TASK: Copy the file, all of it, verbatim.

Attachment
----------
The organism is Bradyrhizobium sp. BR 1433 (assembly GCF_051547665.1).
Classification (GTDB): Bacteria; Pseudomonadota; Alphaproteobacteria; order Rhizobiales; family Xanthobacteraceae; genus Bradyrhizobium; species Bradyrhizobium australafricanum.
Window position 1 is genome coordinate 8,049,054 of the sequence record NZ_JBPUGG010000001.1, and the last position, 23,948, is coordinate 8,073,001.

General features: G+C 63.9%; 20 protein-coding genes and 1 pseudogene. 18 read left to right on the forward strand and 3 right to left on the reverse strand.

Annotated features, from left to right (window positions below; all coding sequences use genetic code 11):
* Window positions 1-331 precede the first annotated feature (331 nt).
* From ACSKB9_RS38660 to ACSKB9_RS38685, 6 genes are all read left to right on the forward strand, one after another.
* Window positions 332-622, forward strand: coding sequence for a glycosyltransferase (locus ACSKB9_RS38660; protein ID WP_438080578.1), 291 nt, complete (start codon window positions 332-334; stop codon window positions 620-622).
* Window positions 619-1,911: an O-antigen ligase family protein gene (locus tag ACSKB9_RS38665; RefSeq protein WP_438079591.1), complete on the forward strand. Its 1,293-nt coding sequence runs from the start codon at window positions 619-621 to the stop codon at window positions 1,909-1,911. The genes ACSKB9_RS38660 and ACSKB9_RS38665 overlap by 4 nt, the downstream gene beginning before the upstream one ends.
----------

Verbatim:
The organism is Bradyrhizobium sp. BR 1433 (assembly GCF_051547665.1).
Classification (GTDB): Bacteria; Pseudomonadota; Alphaproteobacteria; order Rhizobiales; family Xanthobacteraceae; genus Bradyrhizobium; species Bradyrhizobium australafricanum.
Window position 1 is genome coordinate 8,049,054 of the sequence record NZ_JBPUGG010000001.1, and the last position, 23,948, is coordinate 8,073,001.

General features: G+C 63.9%; 20 protein-coding genes and 1 pseudogene. 18 read left to right on the forward strand and 3 right to left on the reverse strand.

Annotated features, from left to right (window positions below; all coding sequences use genetic code 11):
* Window positions 1-331 precede the first annotated feature (331 nt).
* From ACSKB9_RS38660 to ACSKB9_RS38685, 6 genes are all read left to right on the forward strand, one after another.
* Window positions 332-622, forward strand: coding sequence for a glycosyltransferase (locus ACSKB9_RS38660; protein ID WP_438080578.1), 291 nt, complete (start codon window positions 332-334; stop codon window positions 620-622).
* Window positions 619-1,911: an O-antigen ligase family protein gene (locus tag ACSKB9_RS38665; RefSeq protein WP_438079591.1), complete on the forward strand. Its 1,293-nt coding sequence runs from the start codon at window positions 619-621 to the stop codon at window positions 1,909-1,911. The genes ACSKB9_RS38660 and ACSKB9_RS38665 overlap by 4 nt, the downstream gene beginning before the upstream one ends.